Land Rover gave its Range Rover model a serious update for the 2010 model year, and included the Sport version in the process.

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The Sport version of the Range Rover is designed for better on-road performance that its stablemates. As such, it has lower ground clearance.

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The Range Rover line gets new engines for the 2010 model year. The Supercharged Sport version gets a supercharged direct injection V-8, the same engine that powers the Jaguar XFR.

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The Range Rover holds five comfortably, with plenty of cargo room in the back. There are no third-row seats, however.

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Along with its four-wheel-drive system, the Range Rover Sport rides on an adaptive air suspension. It can be raised or lowered at the touch of a button.

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The rear cargo area is ample, befitting a full-size SUV.

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Land Rover updated the luxury inside the cabin, replacing ugly plastics with wood, leather, and other quality trim elements.

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Four-way buttons on the spokes of the steering wheel control stereo volume and other aspects of the cabin tech.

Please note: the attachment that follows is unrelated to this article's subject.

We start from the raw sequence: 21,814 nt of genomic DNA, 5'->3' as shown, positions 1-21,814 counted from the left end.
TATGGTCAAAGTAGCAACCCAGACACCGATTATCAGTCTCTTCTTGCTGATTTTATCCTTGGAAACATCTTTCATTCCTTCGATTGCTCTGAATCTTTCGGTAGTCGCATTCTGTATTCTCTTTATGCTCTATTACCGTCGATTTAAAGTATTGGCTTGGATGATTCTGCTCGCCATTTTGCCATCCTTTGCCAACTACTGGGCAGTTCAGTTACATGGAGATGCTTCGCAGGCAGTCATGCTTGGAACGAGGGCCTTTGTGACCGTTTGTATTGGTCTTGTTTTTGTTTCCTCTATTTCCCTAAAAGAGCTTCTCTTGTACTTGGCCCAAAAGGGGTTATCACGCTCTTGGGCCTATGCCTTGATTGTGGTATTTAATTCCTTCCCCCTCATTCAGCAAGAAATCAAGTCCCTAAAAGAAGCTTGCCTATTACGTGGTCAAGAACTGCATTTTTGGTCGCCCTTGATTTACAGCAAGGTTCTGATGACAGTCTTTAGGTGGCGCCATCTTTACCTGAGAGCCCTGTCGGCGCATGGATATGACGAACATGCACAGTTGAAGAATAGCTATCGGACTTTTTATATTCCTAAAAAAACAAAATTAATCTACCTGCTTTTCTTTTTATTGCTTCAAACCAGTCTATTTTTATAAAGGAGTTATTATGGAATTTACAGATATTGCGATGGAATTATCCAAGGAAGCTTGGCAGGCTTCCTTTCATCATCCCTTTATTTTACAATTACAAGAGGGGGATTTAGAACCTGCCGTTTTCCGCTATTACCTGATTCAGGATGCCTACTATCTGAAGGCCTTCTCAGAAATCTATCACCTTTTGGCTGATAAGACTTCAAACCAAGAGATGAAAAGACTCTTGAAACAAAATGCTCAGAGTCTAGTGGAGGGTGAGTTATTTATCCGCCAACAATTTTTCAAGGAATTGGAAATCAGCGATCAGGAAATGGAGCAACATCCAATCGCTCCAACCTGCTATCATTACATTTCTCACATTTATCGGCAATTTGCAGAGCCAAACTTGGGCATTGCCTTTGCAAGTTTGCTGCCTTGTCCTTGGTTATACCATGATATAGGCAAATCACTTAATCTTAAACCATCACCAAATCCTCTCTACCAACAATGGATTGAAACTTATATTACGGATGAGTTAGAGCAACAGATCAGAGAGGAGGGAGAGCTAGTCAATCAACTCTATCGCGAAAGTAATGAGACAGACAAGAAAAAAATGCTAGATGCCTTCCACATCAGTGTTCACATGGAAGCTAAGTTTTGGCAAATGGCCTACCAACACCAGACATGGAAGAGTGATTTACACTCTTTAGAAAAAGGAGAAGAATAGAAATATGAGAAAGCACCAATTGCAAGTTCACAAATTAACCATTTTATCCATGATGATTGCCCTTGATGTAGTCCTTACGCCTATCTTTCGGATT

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The six-speed automatic transmission has a very aggressive sport program, yet can handle low-range off-road work when needed.

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The Terrain Response system adjusts the suspension and traction control for different surfaces. A Dynamic mode is new for 2010.

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The adjustments to the Terrain Response system are reflected in this instrument cluster display.

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The LCD shows off-road information that can be helpful when rock crawling.

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The Range Rover Sport's navigation system is very basic, lacking features such as traffic.

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Off-road navigation shows a compass and GPS coordinates.

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The Bluetooth phone system downloads a paired phone's contact list, letting you dial by selecting a name on screen or inputting numbers.

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The radio includes HD stations and satellite.

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The iPod interface offers the usual options for browsing albums and artists, but we found this interface difficult to use while driving.

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A rear-seat entertainment system was included in our car, with screens set into the backs of the headrests.

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